FWIW I am in my 50’s now and heading down this road so I sympathize (it is all a part of growing old unfortunately).

I am (probably) not as bad hearing as you are. I got a really good pair of headphones which can really do well when delivering music.

You might consider a good pair of cans (headphones) if you really love listening to music. A good pair is not cheap but they are pretty great (I love mine…more than I wanted to spend but last a long time). A good pair will be able to do justice to those equalizer tweaks.

How is that different than an equalizer running while you listen?

How is that different than an equalizer running while you listen?

Mostly because you just mentioned three possible things someone might have to do on a piece of software that they might have never even heard of, let alone have any experience with. And then they have to save the configuration and load a bunch of audio files? And you have to decide on the initial adjustments, which is much easier to do with an equalizer where you can drag sliders up and down to achieve instant results.

Plus then if your hearing changes, you have to modify every single MP3 again instead of just adjusting one or two sliders on an equalizer.

Only trouble with those is that even the high end ones don’t come with a pair of 14 inch woofers.
They roll off pretty bad below 50Hz.

An equalizer in hard- or soft-ware lets you adjust frequency ranges as needed. But treble-boosting room music to accommodate your personal frequency-response loss may not sit well with others in your household, if any. My old hearing loss was pretty noticeable - I blame amplified music and field artillery - and my new, rather pricey hearing aids make a tremendous difference. The smartphone app lets me adjust treble pretty well. I’m listening to Mozart sonatas on a small equalized bookshelf system at this very moment and it sounds like a piano in the room.

It’s different because it modifies the media to achieve the desired effect, as specified in the original question. It also has the practical benefit that the resulting files can be played back anywhere, not just where an equalizer is available.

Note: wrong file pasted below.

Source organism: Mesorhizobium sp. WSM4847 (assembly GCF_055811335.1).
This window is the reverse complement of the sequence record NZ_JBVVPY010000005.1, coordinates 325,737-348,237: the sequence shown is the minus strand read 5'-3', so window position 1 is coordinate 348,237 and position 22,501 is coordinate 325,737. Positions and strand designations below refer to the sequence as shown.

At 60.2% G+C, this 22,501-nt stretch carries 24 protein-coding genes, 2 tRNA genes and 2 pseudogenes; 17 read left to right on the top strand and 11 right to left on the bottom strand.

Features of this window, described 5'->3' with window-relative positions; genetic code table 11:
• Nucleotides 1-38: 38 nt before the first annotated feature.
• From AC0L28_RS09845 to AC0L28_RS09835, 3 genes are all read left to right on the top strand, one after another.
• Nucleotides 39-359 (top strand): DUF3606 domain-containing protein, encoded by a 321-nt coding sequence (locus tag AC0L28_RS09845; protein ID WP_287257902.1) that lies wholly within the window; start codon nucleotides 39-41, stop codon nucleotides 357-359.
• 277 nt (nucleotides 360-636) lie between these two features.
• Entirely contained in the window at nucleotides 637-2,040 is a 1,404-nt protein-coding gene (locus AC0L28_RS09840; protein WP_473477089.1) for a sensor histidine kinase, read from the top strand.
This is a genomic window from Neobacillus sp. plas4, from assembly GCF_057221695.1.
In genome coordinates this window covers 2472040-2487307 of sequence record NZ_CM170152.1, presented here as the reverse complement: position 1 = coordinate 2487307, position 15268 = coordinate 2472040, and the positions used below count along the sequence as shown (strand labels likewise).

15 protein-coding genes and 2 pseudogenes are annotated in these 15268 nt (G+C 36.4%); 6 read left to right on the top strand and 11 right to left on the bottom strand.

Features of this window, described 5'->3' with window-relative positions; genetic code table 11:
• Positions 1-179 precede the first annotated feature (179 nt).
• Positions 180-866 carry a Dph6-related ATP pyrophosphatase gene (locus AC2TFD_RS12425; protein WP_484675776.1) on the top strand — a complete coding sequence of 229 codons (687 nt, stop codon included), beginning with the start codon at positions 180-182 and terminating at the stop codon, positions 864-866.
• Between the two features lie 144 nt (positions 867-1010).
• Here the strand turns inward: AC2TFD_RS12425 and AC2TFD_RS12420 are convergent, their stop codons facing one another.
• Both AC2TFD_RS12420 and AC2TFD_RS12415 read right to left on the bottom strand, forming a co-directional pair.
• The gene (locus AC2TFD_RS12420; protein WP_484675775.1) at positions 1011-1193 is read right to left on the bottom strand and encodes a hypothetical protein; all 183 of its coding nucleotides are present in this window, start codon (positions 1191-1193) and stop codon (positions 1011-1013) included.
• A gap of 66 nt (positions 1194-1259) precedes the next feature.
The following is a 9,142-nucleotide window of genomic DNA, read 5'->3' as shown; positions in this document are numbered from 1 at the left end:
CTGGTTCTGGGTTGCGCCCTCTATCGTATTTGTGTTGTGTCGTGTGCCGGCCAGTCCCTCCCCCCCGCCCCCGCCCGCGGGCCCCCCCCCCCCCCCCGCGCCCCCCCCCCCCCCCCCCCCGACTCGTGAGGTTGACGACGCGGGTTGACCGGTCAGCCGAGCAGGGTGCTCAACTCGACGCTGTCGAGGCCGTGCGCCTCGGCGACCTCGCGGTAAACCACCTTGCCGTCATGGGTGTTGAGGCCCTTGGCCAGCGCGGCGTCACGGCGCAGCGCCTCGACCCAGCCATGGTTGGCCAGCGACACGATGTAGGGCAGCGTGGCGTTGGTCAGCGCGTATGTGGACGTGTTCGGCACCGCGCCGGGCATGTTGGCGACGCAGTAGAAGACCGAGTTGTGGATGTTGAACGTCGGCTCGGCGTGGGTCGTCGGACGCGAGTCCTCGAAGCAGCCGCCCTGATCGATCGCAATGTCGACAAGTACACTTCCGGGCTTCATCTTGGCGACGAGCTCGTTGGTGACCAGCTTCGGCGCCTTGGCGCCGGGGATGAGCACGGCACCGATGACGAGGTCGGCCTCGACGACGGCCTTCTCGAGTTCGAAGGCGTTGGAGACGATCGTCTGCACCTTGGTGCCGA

While It’s perfectly reasonable to offer alternatives to what the OP asked how to do, it’s not cricket to tell him that the alternatives are the only option when that’s not the case.

And for what it’s worth, if I had to do this to a bunch of files, I’d probably use ffmpeg. And yearofglad thought Audacity was too much trouble!

There are headphones and apps that analyze the hearing in each of your ears and adjusts the sound accordingly.

I am familiar with the Even Earprint feature that is available on the Napster app. It takes a couple of minutes to set up and it does make a difference. I think Napster still does free trials, so that’s an option to try.

They also appear to have headphones, I have not tried these.

This is interesting to listen to with headphones. Either I have headphones that suck, or I have some frequencies that I have a bit of deafness to. More likely the latter. But I can’t hear anything above 12KHz.

It occurred to me after I posted that another advantage of using a software filter in Audacity, ffmpeg, or whatever you elect to use is that you can really indulge your inner Audiophile and define as many different bands for tweaking as you like instead of being limited to the bands offered by your equalizer.

I can’t really see myself going overboard with that, and would likely just use whatever equalizer was available on playback like Whack-a-Mole suggested, but I don’t really consider myself an Audiophile either.